Blog

Your Photographic Footprint
30
Jan 2016

Your Photographic Footprint

What does your Photographic Footprint look like? When people talk to me about the kind of work I do and what is involved in curating a photo collection, I begin by asking important questions that help determine what their Photographic Footprint might look like. “Do you have more printed photos than digital?  Do you have slides? Do you know where your photos are?  How many devices do you have that you take photos with AND on how many devices do you store your photos?” Most people truly don’t realize the magnitude of their own photo collections because they don’t have their photos all together.
So when you begin to think about creating a “living legacy” with your photos, you need to know what photos you have and where you have them stored. Gathering your photos together is the first step in organizing your photos. It helps if you break this down into your printed photos and your digital photos. The end goal will be to merge all your photos together so that you can begin the sort and organization process.
Ok now that you have gathered everything together let’s take a look at what you have.
Remember that “living legacy” that I was talking about last week? Well his collection is mostly printed photos. I would say 80%.  Then he has slides. Not nearly as many of those, maybe 12%. Finally he has a digital camera that he has used very little but still he has some digital photos from recent years.  I will say 3% to make our numbers add up.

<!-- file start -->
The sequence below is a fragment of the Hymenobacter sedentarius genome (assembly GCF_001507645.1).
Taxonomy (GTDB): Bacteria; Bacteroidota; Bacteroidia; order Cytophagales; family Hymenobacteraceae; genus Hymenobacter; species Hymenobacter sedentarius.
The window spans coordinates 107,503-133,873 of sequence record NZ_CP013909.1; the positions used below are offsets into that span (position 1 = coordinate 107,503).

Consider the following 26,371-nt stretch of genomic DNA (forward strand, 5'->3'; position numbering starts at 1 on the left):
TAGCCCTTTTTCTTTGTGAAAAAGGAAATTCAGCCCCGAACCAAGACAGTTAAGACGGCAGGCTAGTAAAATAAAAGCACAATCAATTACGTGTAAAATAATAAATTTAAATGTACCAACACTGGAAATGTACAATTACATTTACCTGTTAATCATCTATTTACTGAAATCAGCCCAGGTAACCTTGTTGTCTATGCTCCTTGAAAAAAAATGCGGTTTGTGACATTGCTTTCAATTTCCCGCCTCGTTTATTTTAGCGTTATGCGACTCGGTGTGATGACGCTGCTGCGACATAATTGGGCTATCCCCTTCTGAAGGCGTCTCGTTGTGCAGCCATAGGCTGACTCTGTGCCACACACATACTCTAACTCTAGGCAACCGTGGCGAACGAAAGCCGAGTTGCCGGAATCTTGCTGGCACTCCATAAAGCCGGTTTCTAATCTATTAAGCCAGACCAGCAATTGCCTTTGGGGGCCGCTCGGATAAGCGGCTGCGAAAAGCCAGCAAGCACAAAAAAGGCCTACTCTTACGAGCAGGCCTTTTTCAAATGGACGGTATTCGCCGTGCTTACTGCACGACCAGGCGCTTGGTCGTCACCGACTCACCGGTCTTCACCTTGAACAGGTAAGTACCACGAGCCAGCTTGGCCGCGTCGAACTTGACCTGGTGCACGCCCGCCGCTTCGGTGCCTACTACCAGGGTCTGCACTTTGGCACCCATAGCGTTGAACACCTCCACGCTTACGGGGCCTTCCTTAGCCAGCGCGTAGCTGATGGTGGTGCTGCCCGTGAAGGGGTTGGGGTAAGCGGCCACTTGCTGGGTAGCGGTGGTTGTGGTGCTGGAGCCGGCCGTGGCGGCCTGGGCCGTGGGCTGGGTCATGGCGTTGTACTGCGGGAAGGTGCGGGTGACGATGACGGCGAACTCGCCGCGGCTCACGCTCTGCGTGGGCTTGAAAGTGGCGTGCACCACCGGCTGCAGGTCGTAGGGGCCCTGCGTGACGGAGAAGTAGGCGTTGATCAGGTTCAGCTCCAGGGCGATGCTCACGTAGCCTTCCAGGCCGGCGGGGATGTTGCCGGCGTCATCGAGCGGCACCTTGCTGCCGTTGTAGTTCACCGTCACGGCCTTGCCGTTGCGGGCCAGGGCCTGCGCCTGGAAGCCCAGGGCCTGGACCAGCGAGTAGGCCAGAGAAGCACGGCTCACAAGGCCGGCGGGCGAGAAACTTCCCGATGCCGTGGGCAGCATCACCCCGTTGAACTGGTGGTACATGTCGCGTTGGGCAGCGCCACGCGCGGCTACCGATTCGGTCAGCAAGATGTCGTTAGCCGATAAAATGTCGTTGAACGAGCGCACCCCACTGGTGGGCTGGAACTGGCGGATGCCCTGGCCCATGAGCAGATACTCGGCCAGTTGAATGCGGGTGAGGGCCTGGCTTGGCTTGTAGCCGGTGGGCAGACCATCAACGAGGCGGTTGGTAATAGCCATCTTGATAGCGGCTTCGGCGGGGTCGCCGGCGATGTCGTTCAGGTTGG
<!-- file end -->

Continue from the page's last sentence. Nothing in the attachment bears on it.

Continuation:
I have another client that is a young professional family.  Their photographic footprint looks very different from this.  Their print collection would be of photos taken until about 2003 when they started taking photos with a DSLR.  Given that a 1″ stack of photos equals about 100 photos, and given that number of boxes located, we estimated that there are approximately 13,500 print photos. The digital piece was much more extensive for this client.  In addition to a camera (which they diligently uploaded to their computer), combined they had 2 Ipads, a work and home PC, a Mac Book and several phones (with camera capability). Additionally they had several external hard drives with about 12,000 photos on each. All combined the number of digital photos for this client was significantly more than Client X.
Regardless of what your photographic footprint looks like, ideally, we would like to have all our photos in one location– preferably digitally. Once digitized, your photo collection can be backed up and secured. We recommend a triple back up method.  (More discussion on that another day.) The path that we take to reach this end goal will look quite different for Client X and Client Y. For Client X we will be doing a lot of scanning and photo restoration. Client Y’s collection will require a good deal of merging of files and duplicate file sweeps. Both will require a core file structure that will in the end allow us to be able to organize and sort through these large collections. In the end the reality is most of us have WAY more photos then we can truly appreciate. So from here we will be able to sort through the photos to pick out our best of the best photos that will be used in a “Living Legacy.”
Next week I would like to tell you about the ABC’s of photo organizing.

0 comments

Leave a reply